Extended Special Education Eligibility – would include funding in FY 2022 from ESSER II funds to require school divisions to permit certain special education students to attend high school for an additional year to aid with post-secondary transition impacted by school closures.
Plan for Monitoring School Division Compliance with State Standards – would direct the Department of Education to develop and implement a pilot program to more comprehensively supervise school division compliance with a subset of key standards by requiring (i) the submission of more comprehensive compliance information, (ii) selective independent verification of compliance, (iii) monitoring of corrective action implementation, and (iv) analysis of compliance trends and issues.
Learning Loss Supplemental Payments – would support local efforts in FY 2021 to address COVID-19 learning loss with no local match required. Funding would be available for extended school year, summer school, tutoring, remediation and recovery, counseling and student supports, certain facility modifications. School divisions would be permitted to carryover funds from FY 2021 to FY 2022.
Prioritize VPI Flexible Funding for Four-Year-Old Children – would require the Department of Education to prioritize serving at-risk four-year-old children when reallocating funds among components of the Virginia Preschool Initiative, such as the community provider add-on, and the at-risk three-year-old pilot program.
Publish Academic Year Governor's Schools Diversity Planning and Progress Information Online – would require each Academic Year Governor's School to post their diversity goals and implementation plans, and related annual progress reports to their websites. In 2020, language was added to the Appropriation Act requiring Academic Year Governor's Schools to: (i) establish diversity goals for its student body and faculty; (ii) to develop a plan to meet such goals; and (iii) provide an annual progress report to the Governor including information about admissions processes, outreach and demographics; however, no requirement was included to make such information easily accessible to the public.
Expanded Child Care Subsidy Eligibility – would provide funds from federal CCDF funds to implement HB 2206, which would temporarily expand family eligibility for child care subsidy program.
CTE Resource Center Database Replacement – would provide funds to replace Virginia's Career and Technical Education (CTE) curriculum database and content management system managed by the Virginia CTE Resource Center.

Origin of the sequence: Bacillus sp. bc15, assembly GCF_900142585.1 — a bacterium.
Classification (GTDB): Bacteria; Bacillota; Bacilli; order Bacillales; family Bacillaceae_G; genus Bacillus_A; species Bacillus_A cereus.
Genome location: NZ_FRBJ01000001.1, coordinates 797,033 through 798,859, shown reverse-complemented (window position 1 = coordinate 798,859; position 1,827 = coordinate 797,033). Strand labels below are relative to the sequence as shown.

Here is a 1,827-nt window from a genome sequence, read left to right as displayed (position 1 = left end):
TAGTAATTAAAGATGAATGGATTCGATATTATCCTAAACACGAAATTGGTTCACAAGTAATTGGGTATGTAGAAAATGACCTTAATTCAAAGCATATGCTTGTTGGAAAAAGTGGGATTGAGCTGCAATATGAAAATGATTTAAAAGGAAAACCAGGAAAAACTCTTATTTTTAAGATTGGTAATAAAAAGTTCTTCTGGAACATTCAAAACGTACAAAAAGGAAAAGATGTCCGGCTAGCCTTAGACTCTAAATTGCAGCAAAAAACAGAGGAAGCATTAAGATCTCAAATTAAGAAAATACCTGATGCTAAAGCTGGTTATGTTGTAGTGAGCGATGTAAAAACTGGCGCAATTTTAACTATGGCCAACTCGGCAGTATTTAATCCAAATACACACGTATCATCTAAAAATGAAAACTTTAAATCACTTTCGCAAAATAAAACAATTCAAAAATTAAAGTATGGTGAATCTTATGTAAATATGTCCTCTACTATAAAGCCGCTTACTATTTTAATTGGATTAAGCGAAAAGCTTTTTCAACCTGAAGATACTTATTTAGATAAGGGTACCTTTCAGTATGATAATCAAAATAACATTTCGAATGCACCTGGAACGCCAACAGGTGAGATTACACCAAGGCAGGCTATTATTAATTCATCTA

Remediation and Recovery Grants – would include funding in FY 2022 from federal ESSER II state set-aside to support competitive grants to support innovative COVID-19 learning loss programs aligned with best practices.
Infrastructure & Operations Per Pupil Payments – would include funding to increase these payments to meet the House’s goal to distribute 40% of lottery proceeds through these funds.
JLARC Special Education Recommendations – would include funding to support training modules for IEP team members, training modules for teachers on special education matters, and special education teacher recruitment and retention efforts.
Fully Restore 2020 Session Early Childhood Initiatives – would provide in the second year funding to increase Virginia Preschool Initiative per pupil amount from $6,326 in FY 2021 to $7,655 in FY 2022. Funding is provided in the second year to restore Early Childhood Educator Recruitment/Retention Incentives. Additionally, funding is provided to expand Virginia Kindergarten Readiness Assessment to Pre-K.
VRS Benefits – would retain Governor’s funding for the final phase of the repayment of deferred contributions to the public-school teacher’s retirement plan, covering both the state and school divisions’ shares.
Special Education JLARC Recommendations HB 2299 (Carr) and SB 1288 (Dunnavant) as approved by the House and Senate in their Conference report would require state and local implementation of most of the recommendations made in the 2020 JLARC study K-12 Special Education in Virginia regarding special education policies and procedures as well as for teacher and administrator preparation programs and for on-going in-service training.
The final bill language largely parallels the much more extensive language included in SB 1288, with a couple of modifications, including language which would now require each local school board to provide guidance from the Department to parents of students with disabilities regarding the Applied Studies diploma and its limitations at a student's annual individualized education program meeting corresponding to grades three through 12 when curriculum or statewide assessment decisions are being made that could impact the type of diploma for which the student can qualify and a requirement which would require the Department of Education to study the need for and feasibility of allowing parents to provide partial consent to the initial implementation of their child’s individualized education program (IEP).